The Common Good
October 2004

The Psychology of Obedience

by Francis MacNutt | October 2004

As a World War II veteran,

As a World War II veteran, I have always wondered how Adolph Hitler, the "Fuehrer" (the Leader), could gain so much support in a nation where most of the people were Christian—Lutheran and Catholic. Why did so few raise their voices against the gathering storm? Father Bernard Häring, one of the best-known moral theologians in the Catholic Church 40 years ago, was honest enough to admit, "The Lutherans and the Catholics set up the German nation for Adolph Hitler by emphasizing obedience to authority to such an extent that they were all suitable Nazis."

Germans who had hesitations about serving in the military and obeying questionable orders were told that the issues were very complex and that they should simply trust in their superiors’ wisdom and obey. Everyone was united in fear against a common enemy—the Communists and then the Jews—under a strong leader. Wrote Häring, "Many Catholic bishops and clergy...played a very sad and compliant role—a role that stressed obedience to Caesar when indeed obedience to Christ was called for."

In our country, a Yale University psychologist, Stanley Milgram, wondered if we Americans might not be just as sheep-like as the Germans. So he set up a study to find out if volunteer subjects might not act contrary to their consciences if they were told to do so by a man in a white coat (the coat was his only authority). They were not threatened with punishment if they failed to obey orders. The volunteer subject was told to throw a switch that shocks a "learner" in increments of 15 volts, going all the way up to 450 volts. To make sure the subjects realized what they were doing, the different voltages were labeled, with 450 volts being tagged as "Danger! Severe shock!"

The subject thought the study was to examine whether people learned more if they were punished. A glass window separated the "learners" from the "teacher" (the subject), who was given a list of questions to ask. If the "learner" (who was really a confederate of Milgram’s) gave a wrong answer, the "doctor" would tell the "teacher" how much juice to supposedly fire into the unfortunate learner. To the amazement of Milgram, 26 out of 40 subjects went all the way and fired off 450 volts when asked to do so. Usually, at some point, the "teacher" would feel some guilt and ask if it was really all right to continue on. When the doctor replied, "It’s for the sake of science," most of the subjects proceeded.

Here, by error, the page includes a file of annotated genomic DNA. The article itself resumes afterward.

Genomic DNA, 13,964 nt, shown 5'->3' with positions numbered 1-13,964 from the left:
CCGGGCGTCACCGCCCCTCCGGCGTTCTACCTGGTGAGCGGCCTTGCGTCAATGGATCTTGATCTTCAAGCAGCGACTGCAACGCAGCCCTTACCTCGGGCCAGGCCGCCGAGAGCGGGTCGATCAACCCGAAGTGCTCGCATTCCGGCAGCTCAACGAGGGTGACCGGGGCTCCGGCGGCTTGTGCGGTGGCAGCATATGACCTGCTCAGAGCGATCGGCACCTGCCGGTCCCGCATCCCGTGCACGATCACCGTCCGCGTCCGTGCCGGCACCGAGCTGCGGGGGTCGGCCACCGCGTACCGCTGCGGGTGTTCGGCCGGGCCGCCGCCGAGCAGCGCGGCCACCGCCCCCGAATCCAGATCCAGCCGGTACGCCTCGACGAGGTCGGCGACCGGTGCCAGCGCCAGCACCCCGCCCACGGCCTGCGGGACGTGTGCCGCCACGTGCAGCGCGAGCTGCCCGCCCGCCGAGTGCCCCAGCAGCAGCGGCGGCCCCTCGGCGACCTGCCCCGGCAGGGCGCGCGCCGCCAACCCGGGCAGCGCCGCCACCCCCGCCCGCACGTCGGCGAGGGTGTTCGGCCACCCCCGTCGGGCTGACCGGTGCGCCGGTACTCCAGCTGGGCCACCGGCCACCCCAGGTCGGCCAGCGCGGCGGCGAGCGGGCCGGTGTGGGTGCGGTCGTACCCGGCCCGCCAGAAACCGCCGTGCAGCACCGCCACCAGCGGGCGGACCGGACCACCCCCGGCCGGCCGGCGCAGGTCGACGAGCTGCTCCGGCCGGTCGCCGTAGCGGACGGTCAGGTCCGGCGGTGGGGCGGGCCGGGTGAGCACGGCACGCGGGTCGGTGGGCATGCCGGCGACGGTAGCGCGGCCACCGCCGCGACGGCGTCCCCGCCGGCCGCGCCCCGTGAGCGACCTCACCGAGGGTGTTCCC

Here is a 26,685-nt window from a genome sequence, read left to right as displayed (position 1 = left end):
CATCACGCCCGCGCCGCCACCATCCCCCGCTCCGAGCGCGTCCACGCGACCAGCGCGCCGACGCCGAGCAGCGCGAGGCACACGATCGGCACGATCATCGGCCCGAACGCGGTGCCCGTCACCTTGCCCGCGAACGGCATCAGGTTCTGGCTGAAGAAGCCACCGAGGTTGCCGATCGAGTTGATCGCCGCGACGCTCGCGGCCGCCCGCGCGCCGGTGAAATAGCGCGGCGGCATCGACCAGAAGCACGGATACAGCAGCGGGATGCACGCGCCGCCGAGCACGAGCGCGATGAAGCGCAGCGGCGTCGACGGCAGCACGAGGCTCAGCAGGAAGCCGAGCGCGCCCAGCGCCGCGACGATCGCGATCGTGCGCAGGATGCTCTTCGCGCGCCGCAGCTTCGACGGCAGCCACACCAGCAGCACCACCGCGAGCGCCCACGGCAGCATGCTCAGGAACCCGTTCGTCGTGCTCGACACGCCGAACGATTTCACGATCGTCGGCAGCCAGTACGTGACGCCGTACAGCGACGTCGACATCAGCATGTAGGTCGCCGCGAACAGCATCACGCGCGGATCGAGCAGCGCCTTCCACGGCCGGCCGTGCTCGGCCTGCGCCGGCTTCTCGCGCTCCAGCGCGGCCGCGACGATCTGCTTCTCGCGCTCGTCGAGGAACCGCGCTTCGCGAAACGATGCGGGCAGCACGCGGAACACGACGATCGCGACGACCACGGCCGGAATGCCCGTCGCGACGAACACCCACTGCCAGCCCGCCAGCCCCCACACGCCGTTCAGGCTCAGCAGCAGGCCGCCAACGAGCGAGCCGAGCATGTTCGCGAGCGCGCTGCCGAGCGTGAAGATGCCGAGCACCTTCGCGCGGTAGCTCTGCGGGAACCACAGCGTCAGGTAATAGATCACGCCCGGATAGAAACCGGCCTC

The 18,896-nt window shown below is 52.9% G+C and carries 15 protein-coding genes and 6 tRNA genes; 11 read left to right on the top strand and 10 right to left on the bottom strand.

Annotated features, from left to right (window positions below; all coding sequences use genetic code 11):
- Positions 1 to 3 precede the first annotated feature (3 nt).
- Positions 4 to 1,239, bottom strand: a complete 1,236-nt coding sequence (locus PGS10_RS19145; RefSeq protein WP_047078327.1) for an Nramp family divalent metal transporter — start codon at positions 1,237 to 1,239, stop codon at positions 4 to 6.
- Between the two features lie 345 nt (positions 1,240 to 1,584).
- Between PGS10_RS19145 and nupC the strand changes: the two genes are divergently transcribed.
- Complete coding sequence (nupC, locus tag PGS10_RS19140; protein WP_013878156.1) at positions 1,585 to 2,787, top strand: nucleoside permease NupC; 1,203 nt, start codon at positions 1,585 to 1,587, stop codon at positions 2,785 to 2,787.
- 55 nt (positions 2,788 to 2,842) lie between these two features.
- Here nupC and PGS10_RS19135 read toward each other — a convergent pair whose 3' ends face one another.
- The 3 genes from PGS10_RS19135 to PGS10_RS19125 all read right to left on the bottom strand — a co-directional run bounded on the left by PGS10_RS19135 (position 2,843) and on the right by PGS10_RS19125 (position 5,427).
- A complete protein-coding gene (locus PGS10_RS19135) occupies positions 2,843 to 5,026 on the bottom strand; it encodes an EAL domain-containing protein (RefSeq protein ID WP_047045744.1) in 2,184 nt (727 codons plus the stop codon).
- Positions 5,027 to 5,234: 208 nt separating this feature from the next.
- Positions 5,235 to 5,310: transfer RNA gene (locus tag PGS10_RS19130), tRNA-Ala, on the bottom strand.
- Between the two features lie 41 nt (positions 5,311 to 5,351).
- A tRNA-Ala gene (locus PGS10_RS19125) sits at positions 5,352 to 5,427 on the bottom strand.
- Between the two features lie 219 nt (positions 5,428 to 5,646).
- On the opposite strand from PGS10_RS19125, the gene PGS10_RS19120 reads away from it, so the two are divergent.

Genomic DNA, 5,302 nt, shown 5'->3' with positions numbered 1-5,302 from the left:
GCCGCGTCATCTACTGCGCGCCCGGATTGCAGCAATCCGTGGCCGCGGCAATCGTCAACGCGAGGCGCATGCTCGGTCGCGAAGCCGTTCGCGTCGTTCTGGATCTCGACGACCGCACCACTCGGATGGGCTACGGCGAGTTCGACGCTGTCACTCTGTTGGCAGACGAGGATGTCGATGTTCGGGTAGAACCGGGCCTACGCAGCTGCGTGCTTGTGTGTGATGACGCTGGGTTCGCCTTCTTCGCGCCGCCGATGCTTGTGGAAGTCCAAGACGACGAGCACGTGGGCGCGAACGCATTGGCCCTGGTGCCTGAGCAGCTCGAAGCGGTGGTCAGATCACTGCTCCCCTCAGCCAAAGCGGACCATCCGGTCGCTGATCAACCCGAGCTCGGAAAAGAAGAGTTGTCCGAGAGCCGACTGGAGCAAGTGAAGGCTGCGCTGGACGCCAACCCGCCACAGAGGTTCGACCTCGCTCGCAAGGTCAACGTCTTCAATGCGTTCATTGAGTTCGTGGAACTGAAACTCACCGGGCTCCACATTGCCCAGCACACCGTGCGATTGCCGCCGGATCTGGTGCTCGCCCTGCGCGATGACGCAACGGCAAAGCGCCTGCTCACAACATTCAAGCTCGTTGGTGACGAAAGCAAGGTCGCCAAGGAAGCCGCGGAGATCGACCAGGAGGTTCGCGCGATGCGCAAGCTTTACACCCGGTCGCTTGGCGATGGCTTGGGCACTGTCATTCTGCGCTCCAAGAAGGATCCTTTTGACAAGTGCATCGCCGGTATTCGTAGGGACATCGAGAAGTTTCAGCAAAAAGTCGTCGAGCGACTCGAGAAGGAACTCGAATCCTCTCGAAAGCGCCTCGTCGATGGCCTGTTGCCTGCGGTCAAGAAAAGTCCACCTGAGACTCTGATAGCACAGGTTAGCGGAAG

Milgram was so disturbed that he changed the experiment three times to make it harder for a "teacher" to continue. He had the "learners" scream as the voltage increased; he got rid of the intervening glass; he had the learners cry out that they suffered from dangerous heart conditions. In the last group, the "teachers" were instructed to forcibly press the resisting learner’s hand onto an electric plate. Even so, 30 percent of the "teachers" shocked their screaming clients all the way up to 450 volts. If their consciences had told them to stop, they were free to stand up and walk out.

Milgram’s startled conclusion was that many ordinary people are so afraid of disapproval that they will not resist but will carry out acts that are incompatible with their fundamental standards of morality.

The application of these findings to our current political situation, where security and fear are major motivations, seems obvious. Rather than discuss the basic moral issues that should direct our nation, such as the morality of starting a pre-emptive war, the voters in both parties are encouraged to concentrate all their attention on who is the strongest, most decisive leader to make decisions for them. Like fearful children we look for a strong father who will make us feel safe.

Francis MacNutt is co-founder of Christian Healing Ministries in Jacksonville, Florida, and the author of numerous books on prayer and healing.

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